Hormones can act on a variety of target tissues to regulate the expression of multiple phenotypic traits. Therefore, phenotypes regulated by the same hormones can be genetically correlated due to their common regulatory mechanism. Such genetic correlations may either facilitate or constrain adaptive evolution. In addition, hormone signaling pathways are regulated by external environmental factors, so hormones can mediate phenotypic plasticity and polyphenism. When different responses to environmental signals are favored, hormone signaling pathways can vary between populations and species exploiting dissimilar environments and thus mediate genotype-by-environment interactions. A complete understanding of the evolutionary causes and ecological implications of hormone signal variation requires examining several components of hormone signaling pathways across multiple individuals, populations, and species. Genomic technologies are excellent tools for undertaking genetic studies of naturally occurring variation in hormone signals. In this chapter, we review how genomic approaches can help to answer major questions in evolutionary endocrinology, including how environmental cues can be translated into phenotypic development through hormone pathways, how multiple hormone-mediated phenotypic traits are coupled and decoupled, how gene functions in hormone pathways influence the evolutionary rate of genes, and how divergence in hormone pathways can contribute to phenotypic diversification and speciation in non-model organisms. We also discuss how emerging analytical and experimental technologies in genomics and hormone measurement can provide valuable new insights into the roles of hormone signal variation in adaptive evolution and phenotypic diversification.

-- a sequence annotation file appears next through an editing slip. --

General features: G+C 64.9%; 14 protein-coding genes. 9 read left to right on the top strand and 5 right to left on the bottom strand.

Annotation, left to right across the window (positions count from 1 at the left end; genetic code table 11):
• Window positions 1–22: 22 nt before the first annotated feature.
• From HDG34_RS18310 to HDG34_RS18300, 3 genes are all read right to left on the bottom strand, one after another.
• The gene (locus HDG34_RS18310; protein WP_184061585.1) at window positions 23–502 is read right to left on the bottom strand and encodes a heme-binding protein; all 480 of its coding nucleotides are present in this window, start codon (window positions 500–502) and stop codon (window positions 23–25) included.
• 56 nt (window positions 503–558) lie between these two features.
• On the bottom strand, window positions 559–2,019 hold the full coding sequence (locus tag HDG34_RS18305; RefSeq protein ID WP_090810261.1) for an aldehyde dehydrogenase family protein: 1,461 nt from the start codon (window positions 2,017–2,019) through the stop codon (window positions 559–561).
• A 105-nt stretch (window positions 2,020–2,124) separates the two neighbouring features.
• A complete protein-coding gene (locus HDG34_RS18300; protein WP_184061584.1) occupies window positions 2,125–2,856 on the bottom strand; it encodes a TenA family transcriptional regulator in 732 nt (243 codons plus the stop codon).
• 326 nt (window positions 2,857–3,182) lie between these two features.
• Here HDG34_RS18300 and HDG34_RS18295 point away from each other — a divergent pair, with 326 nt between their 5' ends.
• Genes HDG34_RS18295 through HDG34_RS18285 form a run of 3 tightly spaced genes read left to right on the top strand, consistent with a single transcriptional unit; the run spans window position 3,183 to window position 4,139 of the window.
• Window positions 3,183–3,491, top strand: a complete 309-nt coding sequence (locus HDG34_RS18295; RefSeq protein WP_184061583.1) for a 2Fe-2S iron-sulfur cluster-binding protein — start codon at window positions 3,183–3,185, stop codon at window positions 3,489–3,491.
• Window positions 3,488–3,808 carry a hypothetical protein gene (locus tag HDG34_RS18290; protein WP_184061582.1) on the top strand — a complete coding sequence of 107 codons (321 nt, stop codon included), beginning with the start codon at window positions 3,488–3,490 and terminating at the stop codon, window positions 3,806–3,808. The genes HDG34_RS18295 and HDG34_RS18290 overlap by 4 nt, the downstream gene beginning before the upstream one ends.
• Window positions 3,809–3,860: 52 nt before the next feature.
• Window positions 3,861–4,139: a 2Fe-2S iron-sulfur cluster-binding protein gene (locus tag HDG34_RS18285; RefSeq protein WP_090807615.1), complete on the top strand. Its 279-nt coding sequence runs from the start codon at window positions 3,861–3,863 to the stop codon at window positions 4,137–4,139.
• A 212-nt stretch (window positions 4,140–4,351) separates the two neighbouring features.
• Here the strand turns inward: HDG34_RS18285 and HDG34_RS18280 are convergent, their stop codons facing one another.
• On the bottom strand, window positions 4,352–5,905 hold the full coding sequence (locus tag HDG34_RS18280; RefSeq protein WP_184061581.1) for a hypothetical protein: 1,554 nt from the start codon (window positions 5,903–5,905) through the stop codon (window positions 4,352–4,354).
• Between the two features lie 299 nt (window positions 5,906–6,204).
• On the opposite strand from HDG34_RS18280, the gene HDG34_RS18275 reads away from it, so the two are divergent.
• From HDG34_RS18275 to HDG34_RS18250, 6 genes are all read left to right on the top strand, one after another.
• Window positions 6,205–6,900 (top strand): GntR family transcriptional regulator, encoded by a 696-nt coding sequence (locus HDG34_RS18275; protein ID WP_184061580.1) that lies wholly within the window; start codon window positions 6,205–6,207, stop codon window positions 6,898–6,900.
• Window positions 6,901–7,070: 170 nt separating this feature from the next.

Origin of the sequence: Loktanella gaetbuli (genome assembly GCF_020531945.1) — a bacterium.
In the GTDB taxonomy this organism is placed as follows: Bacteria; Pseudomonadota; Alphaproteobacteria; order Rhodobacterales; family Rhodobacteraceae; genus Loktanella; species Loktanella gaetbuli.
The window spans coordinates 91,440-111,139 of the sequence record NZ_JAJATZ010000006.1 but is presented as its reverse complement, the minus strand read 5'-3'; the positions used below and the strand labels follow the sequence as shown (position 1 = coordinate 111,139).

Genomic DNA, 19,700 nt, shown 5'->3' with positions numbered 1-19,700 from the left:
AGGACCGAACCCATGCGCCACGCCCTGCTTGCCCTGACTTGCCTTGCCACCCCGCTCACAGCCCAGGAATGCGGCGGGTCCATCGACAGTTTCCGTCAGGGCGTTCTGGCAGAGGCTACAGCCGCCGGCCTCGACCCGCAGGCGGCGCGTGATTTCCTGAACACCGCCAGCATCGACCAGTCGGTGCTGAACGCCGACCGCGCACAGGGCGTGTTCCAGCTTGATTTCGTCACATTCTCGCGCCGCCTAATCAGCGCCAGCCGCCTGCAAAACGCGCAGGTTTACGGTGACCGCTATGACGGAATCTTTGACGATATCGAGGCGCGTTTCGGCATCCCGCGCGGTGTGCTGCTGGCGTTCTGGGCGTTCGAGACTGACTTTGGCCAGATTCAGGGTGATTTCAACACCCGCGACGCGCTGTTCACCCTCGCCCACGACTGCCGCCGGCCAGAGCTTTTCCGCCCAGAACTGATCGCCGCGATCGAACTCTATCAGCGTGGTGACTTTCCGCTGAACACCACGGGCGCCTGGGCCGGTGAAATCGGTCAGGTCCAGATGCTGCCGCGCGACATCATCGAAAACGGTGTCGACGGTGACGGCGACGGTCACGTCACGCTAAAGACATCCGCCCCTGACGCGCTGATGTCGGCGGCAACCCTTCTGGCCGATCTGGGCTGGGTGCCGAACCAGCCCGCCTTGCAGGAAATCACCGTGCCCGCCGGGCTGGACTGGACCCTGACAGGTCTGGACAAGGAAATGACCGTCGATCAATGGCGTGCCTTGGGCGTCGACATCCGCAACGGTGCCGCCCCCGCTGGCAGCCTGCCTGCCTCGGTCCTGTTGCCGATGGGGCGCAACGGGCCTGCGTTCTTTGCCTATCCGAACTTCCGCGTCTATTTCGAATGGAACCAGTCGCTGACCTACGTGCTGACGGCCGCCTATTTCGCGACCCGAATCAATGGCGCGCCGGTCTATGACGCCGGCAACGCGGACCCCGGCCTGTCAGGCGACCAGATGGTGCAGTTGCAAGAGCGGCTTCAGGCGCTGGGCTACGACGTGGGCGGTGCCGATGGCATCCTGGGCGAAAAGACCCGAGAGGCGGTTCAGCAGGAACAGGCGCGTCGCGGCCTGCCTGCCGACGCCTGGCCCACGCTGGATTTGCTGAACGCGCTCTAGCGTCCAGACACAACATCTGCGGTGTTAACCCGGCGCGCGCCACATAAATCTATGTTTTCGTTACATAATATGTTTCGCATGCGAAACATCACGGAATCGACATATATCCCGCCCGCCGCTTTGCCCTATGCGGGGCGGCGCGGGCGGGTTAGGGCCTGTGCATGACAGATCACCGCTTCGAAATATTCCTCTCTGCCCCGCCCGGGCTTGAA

Available at: http://works.bepress.com/slema/27/